Joint-use facility

Charleston International Airport is actually a tenant of the U.S. Air Force, which recently completed the reconstruction of the secondary runway (3/21) and will rebuild the primary runway (15/33) in 2012.

Explains Stevens, “The Air Force does all the infrastructure. It’s a mutually beneficial deal between the aviation authority and the Air Force. For example, the Air Force provides all the crash/fire/rescue for both civilian and military. On the other hand, we have an FAA control tower because the civilian airport is here. If it weren’t for that, the Air Force would have to have their own tower and staff it.

“We work together very well.”

The authority pays the Air Force via a formula based on 20 cents per thousand gross takeoff weight, according to Stevens. “We collect 20 cents per thousand from the airlines; we keep half of that to support our general aviation airports and we give the other half to the Air Force,” she says.

“The general aviation airports are important because they help to keep the smaller GA traffic away from this airport. There is no civilian flight training allowed here by the terms of the joint-use agreement.” The two GA airports in the Charleston system include Charleston Executive Airport on John’s Island and Mount Pleasant Regional Airport.

Having spent some 24 years employed at a joint civilian/military facility, Stevens relates that the variations in flight activity alone can make managing here a unique experience. Add to that, she says, the experience of working with Boeing as it undergoes the certification process that goes with creating a new airliner.

“It’s been exciting to watch,” she says. “Running an airport is different when you’re dealing with airworthy, certificated aircraft, compared to working with a brand new airplane. There are just lots of different considerations. For example, fueling is very different — there are all kinds of procedures and confined space rescue issues that have to be dealt with by the first responders.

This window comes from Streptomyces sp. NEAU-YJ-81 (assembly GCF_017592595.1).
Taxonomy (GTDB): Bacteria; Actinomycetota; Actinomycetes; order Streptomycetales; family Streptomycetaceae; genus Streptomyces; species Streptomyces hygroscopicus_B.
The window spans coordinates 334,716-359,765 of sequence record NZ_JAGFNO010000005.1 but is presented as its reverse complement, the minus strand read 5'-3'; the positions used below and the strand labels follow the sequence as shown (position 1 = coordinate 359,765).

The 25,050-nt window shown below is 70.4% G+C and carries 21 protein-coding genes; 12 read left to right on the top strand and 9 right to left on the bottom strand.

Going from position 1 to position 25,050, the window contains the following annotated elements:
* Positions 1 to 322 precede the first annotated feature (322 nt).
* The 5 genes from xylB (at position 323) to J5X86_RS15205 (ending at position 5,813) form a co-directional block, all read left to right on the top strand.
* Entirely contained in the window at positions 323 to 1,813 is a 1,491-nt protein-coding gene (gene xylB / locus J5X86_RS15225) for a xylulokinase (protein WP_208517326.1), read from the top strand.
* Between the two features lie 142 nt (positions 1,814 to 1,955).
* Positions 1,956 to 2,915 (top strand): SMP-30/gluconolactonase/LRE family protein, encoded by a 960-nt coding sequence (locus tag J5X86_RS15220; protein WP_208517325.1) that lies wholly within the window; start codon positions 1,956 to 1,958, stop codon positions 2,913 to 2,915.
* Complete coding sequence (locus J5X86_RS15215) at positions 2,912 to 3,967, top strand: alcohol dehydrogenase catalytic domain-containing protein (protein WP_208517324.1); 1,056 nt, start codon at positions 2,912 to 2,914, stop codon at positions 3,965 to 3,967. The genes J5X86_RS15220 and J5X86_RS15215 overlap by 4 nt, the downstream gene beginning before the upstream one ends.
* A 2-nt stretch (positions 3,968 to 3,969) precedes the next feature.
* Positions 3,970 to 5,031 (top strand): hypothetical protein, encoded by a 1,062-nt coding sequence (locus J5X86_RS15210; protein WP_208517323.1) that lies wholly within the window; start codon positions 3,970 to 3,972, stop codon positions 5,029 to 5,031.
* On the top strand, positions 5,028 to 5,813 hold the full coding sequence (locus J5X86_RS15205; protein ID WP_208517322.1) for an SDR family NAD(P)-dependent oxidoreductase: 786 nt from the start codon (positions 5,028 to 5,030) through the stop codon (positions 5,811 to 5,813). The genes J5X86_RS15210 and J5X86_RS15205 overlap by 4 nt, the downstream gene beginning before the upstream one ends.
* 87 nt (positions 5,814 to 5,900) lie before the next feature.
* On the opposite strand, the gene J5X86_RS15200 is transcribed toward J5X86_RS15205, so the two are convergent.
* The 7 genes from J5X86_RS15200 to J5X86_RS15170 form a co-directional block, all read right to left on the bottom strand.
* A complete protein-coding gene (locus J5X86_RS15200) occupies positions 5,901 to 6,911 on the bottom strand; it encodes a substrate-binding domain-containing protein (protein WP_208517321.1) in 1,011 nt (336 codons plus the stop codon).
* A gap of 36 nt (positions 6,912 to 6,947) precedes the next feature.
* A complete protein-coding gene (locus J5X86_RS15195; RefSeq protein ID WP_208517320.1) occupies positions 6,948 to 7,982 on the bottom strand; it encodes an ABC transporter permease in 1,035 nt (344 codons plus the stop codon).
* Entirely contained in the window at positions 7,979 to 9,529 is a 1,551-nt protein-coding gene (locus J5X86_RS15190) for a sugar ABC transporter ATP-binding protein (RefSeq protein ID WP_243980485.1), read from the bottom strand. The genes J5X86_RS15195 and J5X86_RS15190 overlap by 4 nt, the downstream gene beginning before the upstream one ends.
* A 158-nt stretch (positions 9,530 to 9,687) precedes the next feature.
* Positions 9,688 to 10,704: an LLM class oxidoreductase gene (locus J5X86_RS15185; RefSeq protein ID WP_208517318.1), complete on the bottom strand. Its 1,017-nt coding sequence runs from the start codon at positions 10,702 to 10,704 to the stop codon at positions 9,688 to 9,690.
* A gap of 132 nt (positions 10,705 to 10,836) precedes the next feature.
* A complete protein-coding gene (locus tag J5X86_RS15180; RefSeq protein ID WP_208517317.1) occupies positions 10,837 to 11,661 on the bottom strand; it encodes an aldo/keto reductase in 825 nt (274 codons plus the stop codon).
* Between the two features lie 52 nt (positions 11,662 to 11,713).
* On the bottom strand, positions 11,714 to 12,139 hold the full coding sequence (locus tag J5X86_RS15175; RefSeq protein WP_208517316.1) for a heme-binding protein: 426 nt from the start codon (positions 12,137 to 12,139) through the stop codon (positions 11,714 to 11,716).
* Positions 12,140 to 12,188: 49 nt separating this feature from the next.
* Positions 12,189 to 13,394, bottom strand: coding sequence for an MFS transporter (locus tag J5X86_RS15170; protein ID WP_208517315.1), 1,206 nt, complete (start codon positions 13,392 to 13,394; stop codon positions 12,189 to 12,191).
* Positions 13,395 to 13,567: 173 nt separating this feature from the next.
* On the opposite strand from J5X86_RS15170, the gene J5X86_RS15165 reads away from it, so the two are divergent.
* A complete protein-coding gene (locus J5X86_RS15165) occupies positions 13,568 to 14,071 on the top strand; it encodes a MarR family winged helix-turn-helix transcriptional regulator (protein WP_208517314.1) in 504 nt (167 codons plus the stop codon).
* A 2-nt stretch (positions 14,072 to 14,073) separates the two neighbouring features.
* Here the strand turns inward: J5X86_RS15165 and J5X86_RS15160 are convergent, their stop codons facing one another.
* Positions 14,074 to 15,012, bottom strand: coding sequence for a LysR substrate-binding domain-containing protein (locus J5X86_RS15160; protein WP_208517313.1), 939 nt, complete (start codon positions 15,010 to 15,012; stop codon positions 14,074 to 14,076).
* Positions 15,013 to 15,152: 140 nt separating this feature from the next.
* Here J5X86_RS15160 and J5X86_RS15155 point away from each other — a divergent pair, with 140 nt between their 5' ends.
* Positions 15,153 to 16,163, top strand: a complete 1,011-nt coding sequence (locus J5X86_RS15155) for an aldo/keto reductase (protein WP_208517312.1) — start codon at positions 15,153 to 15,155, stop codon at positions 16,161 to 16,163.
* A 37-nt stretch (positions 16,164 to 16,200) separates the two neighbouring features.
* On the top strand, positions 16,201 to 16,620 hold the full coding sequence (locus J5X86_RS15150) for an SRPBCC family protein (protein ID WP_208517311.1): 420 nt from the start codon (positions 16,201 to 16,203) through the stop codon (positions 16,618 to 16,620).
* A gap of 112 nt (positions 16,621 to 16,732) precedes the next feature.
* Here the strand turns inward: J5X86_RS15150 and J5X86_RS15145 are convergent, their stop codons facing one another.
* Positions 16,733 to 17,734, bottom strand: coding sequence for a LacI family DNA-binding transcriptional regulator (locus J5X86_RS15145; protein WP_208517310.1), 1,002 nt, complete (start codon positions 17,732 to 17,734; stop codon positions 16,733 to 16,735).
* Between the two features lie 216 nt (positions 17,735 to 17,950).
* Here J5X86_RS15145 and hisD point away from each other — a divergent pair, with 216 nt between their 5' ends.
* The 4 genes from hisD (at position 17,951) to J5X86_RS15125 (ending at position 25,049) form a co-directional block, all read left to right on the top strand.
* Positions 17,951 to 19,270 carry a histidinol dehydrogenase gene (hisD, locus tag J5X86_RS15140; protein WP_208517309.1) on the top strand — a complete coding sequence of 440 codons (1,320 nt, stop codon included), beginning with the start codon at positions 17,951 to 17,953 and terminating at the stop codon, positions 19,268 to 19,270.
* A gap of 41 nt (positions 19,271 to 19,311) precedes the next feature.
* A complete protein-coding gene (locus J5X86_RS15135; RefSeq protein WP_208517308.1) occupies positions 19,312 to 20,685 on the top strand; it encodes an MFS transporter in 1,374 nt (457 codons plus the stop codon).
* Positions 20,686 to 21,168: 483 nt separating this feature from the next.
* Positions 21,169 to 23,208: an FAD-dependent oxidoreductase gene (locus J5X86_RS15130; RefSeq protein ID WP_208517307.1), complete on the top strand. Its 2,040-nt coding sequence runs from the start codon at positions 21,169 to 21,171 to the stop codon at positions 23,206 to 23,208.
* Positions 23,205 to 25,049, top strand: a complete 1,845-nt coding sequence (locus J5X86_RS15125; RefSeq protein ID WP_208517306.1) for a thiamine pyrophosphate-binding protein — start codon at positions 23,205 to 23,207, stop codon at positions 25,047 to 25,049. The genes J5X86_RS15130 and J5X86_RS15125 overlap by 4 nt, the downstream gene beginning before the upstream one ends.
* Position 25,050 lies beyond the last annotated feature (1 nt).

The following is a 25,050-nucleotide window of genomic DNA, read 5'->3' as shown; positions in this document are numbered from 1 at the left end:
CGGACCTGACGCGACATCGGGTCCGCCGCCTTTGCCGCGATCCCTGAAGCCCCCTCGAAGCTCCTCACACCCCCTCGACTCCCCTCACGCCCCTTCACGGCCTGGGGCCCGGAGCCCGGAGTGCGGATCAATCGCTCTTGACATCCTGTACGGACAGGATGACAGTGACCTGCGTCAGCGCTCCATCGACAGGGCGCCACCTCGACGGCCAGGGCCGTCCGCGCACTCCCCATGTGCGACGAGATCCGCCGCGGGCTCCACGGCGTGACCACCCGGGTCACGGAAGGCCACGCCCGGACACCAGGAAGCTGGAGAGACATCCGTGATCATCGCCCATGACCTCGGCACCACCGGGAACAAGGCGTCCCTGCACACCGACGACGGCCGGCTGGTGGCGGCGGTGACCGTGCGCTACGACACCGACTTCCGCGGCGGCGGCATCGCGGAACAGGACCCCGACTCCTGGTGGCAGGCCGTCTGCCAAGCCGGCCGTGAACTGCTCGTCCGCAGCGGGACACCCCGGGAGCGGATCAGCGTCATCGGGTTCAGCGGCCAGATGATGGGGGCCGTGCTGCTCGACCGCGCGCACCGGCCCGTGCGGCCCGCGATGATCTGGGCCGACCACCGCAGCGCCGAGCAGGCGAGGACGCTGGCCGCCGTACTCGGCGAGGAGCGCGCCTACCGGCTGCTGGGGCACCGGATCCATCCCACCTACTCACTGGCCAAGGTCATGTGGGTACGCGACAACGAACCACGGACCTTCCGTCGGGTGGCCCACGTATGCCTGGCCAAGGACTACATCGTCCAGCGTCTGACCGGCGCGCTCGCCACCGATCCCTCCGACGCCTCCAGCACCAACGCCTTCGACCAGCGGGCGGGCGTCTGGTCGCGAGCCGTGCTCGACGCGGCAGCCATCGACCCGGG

“There are different instrument landing systems that we’ve worked with Boeing on — state of the art things you don’t normally deal with at an airport of this size.”

Here come the passengers

Meanwhile, on the air service development front, Charleston once again has a low-cost carrier entering the local market. In the past it’s been served by Independence Air and AirTran, among others, with the latter pulling out in 2009. The Southwest Effect, however, is expected to be different.

Says Stevens, “Each time we’ve had a low-cost carrier, we’ve seen a significant increase in traffic.

“Southwest is bringing even more to the table than previous carriers did — in a positive way. AirTran had provided good service to Atlanta. The Southwest network is much larger. We’re getting more opportunity to plug into an even larger network.”

Lease terms with Southwest mirror agreements with other carriers at Charleston. Explains Stevens, “Actually we don’t have a lease, we have an ordinance. We issue a month-to-month agreement. We did that several years ago when the properties departments were not available at the mainline carriers. It was really difficult for an airport our size to get the properties folks to the table, so when it came time in 2000 for renewal we went to an ordinance. It’s the same deal; a residual agreement, with all of the same terms and conditions. It’s just an ordinance instead of a contract.

“We have been through several bankruptcies and really didn’t see a whole lot of benefit to the leases that we did have in place.”

The expected surge in passenger growth has caused the authority to move up plans to renovate its 25-year old terminal — what Stevens terms the “modernization” of the facility. Issues including housing TSA, baggage screening, and pre/post-security concessions all need to be addressed in the terminal upgrade.

Explains Stevens, “We were already looking at that going forward just for the natural growth of our market. Carnival Cruise Lines now operates 70 cruises a year out of Charleston. And there’s been lots of other positive economic development going on in the Low Country.”